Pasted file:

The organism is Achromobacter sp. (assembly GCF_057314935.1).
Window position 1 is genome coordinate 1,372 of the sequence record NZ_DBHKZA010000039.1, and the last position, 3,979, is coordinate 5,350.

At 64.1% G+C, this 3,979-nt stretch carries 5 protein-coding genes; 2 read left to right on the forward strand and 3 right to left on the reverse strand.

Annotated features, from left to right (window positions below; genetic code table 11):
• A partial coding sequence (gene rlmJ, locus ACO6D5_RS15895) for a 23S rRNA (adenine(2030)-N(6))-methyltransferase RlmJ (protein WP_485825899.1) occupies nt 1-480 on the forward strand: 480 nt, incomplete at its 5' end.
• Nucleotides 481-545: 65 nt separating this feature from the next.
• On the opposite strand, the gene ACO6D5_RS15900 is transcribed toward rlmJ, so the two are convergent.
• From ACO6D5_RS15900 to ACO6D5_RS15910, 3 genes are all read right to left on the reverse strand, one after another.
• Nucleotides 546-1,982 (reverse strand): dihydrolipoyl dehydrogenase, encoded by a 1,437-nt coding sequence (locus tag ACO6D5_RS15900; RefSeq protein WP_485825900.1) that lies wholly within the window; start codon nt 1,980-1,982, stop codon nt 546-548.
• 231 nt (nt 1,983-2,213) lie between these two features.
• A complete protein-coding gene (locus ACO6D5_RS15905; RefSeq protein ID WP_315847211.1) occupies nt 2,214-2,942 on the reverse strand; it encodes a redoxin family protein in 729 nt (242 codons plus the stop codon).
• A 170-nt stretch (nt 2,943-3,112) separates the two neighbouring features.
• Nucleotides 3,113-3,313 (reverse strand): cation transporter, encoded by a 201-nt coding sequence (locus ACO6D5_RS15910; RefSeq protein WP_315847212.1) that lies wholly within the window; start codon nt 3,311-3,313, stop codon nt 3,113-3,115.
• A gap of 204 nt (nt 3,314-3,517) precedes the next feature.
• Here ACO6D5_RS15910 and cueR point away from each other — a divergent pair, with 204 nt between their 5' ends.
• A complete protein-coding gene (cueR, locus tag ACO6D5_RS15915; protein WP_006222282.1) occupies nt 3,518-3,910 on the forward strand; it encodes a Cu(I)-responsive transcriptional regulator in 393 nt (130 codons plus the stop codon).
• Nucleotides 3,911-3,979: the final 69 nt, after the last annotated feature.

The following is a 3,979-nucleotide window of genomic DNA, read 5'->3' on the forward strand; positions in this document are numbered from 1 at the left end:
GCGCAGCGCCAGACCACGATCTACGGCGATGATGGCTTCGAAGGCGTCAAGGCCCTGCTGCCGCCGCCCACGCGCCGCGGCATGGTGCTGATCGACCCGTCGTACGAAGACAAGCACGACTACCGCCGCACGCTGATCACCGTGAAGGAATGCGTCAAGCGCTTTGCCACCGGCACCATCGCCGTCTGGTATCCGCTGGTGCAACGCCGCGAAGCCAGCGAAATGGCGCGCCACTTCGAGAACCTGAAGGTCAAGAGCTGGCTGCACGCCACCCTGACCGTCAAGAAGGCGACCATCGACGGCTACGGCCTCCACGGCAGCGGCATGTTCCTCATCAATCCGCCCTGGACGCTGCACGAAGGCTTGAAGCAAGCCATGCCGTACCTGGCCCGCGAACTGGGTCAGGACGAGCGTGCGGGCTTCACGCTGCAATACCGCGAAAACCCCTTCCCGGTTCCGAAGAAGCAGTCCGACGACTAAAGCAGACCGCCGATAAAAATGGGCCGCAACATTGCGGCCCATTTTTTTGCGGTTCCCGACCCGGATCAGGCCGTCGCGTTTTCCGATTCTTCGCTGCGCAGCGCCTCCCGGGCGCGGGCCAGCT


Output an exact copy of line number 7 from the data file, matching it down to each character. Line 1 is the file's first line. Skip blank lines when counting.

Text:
• On the opposite strand, the gene ACO6D5_RS15900 is transcribed toward rlmJ, so the two are convergent.